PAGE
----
The visit by Japan’s prime minister, Shinzo Abe, to the United States next week is important on several levels. He will be the first Japanese leader to address a joint meeting of Congress. He and President Obama are expected to announce progress on a key issue, increased defense cooperation, and possibly on a second, trade. They will also discuss a third challenge, China’s growing influence in Asia.
The context is also important: This year is the 70th anniversary of Japan’s defeat in World War II, and to some extent the visit is intended as a celebration of the country’s remarkable postwar resurrection and its robust alliance with an old enemy, which has become a foundation of regional stability.
But the success of the visit also depends on whether and how honestly Mr. Abe confronts Japan’s wartime history, including its decision to wage war, its brutal occupation of China and Korea, its atrocities and its enslavement of thousands of women forced to work as sex slaves or “comfort women” in wartime brothels.
By now, that history should have been settled. That it is not settled is largely the fault of Mr. Abe and his right-wing political allies who keep questioning history and even trying to rewrite it, stoking regional tensions. Mr. Abe may have more to say on all this on Aug. 15, the actual date of the surrender. But his remarks to Congress will send an important signal.
Mr. Abe’s nationalist views and pressure from competing political forces have affected his judgment on these delicate issues. He has publicly expressed remorse for the war and said he will honor Japan’s past apologies for its aggression, including the sex slavery. Yet he has added vague qualifiers to his comments, creating suspicions that he doesn’t take the apologies seriously and will try to water them down.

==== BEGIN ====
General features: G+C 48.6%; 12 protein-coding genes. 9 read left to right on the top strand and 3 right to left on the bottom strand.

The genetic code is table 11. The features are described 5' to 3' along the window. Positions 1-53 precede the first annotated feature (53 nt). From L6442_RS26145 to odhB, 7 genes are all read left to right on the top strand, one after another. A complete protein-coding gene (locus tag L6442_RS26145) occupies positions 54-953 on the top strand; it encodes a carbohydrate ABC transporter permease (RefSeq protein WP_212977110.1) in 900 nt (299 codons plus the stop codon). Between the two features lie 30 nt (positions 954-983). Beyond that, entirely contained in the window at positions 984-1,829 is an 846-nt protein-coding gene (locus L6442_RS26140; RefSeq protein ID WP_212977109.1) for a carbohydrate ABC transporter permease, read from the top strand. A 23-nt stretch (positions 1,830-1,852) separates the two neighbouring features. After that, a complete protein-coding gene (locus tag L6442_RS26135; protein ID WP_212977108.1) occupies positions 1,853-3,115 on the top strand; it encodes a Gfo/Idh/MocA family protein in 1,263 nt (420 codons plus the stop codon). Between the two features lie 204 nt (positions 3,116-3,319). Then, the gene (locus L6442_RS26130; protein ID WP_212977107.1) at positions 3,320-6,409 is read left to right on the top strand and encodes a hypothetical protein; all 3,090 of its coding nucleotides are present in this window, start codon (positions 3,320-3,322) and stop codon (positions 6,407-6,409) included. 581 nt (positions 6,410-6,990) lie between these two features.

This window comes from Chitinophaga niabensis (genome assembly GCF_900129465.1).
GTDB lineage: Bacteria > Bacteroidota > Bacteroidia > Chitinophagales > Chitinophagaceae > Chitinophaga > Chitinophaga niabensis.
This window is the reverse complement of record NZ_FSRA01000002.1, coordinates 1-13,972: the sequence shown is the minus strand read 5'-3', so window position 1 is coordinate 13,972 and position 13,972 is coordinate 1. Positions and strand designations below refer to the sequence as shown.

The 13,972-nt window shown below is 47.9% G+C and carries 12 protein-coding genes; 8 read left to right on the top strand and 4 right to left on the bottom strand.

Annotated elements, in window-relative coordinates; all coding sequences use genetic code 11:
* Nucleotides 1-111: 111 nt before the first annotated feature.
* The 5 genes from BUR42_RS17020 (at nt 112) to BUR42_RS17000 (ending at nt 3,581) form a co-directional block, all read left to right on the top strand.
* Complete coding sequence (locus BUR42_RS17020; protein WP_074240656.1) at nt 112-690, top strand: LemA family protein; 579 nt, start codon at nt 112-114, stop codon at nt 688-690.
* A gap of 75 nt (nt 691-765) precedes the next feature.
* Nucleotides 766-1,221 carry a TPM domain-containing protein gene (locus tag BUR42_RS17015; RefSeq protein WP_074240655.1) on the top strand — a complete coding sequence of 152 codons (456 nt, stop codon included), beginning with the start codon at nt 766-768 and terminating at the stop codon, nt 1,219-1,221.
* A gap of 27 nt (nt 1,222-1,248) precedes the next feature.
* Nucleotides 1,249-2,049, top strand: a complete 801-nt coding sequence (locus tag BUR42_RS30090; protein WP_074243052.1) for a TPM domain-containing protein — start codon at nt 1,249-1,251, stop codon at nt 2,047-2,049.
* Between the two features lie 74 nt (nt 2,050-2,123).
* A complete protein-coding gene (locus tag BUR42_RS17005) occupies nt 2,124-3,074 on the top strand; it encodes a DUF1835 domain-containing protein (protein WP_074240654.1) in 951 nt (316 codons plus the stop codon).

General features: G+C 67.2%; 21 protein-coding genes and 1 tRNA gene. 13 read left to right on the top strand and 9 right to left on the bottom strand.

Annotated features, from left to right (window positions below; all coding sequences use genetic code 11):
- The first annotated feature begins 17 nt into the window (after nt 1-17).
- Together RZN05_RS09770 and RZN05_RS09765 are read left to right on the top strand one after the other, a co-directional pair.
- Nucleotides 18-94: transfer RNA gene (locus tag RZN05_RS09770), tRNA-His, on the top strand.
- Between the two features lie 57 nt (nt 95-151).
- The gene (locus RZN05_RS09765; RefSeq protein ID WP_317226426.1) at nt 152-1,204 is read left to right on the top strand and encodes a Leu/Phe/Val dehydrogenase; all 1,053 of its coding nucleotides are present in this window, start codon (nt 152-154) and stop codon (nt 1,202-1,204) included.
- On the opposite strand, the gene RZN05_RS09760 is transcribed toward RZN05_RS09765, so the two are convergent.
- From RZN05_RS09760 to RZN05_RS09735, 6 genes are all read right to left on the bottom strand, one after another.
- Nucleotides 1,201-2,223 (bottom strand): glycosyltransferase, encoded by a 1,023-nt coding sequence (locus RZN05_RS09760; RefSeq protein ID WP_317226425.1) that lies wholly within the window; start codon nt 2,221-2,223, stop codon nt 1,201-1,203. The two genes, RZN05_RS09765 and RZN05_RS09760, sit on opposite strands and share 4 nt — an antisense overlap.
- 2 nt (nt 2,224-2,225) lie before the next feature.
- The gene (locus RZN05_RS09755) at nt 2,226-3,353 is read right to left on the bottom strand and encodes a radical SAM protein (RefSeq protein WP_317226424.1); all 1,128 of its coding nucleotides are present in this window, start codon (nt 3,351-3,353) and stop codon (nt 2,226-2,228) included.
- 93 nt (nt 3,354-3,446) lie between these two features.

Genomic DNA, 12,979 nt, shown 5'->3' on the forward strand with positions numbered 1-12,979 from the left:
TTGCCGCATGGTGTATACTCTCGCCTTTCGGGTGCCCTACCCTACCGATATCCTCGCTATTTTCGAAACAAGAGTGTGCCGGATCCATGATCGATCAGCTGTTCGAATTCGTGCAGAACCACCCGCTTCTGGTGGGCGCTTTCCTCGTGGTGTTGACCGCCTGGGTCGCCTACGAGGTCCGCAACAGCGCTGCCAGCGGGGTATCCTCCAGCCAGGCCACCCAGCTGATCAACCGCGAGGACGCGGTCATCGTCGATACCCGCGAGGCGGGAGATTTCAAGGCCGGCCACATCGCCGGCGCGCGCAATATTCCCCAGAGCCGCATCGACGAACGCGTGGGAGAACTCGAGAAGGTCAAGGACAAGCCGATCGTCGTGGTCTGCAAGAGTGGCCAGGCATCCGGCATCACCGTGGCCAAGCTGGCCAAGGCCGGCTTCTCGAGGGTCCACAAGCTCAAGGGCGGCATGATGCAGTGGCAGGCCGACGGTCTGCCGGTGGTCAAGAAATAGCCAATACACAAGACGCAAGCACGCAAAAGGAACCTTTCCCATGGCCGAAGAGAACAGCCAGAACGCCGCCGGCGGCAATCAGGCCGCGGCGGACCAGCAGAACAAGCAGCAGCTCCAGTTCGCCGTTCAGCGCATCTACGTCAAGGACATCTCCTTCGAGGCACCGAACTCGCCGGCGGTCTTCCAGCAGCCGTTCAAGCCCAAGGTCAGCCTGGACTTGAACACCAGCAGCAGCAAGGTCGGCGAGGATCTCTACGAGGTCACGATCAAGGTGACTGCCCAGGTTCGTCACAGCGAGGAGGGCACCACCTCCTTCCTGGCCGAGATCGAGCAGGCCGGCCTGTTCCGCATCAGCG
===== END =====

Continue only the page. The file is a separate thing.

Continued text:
His government has compounded the problem by trying to whitewash that history. This month, South Korea and China criticized efforts by Japan’s Education Ministry to force publishers of middle-school textbooks to recast descriptions of historical events — including the ownership of disputed islands and war crimes — to conform to the government’s official, less forthright analysis. And last year, the Abe government tried unsuccessfully to get the United Nations to revise a 1996 human rights report on the women Japan forced into sex slavery.
Many Japanese right-wingers believe their country was wrongly maligned by America and its allies after the war. Mr. Abe has given the impression that he believes Japan has already done enough to make amends for its militarism and atrocities. He says he prefers to get on with more firmly establishing his country as a 21st-century leader that can help the United States counter China in Asia and take on other global responsibilities.
But Japan cannot credibly fill that broader role if it seeks to repudiate criticism of its past. Emperor Akihito of Japan and his family have set a much better example; in an apparent rebuke of Mr. Abe, Crown Prince Naruhito has been outspoken about the need to “correctly pass down history” to future generations.
Much good can come from the Washington meeting if Mr. Abe and Mr. Obama give final approval to the first new guidelines in 17 years for expanded American-Japanese defense cooperation and make substantial progress on a new trans-Pacific trade agreement. A lot will depend on whether Mr. Abe is willing to push aside his right-wing supporters and set a tone that can strengthen stability in Asia, rather than weakening it.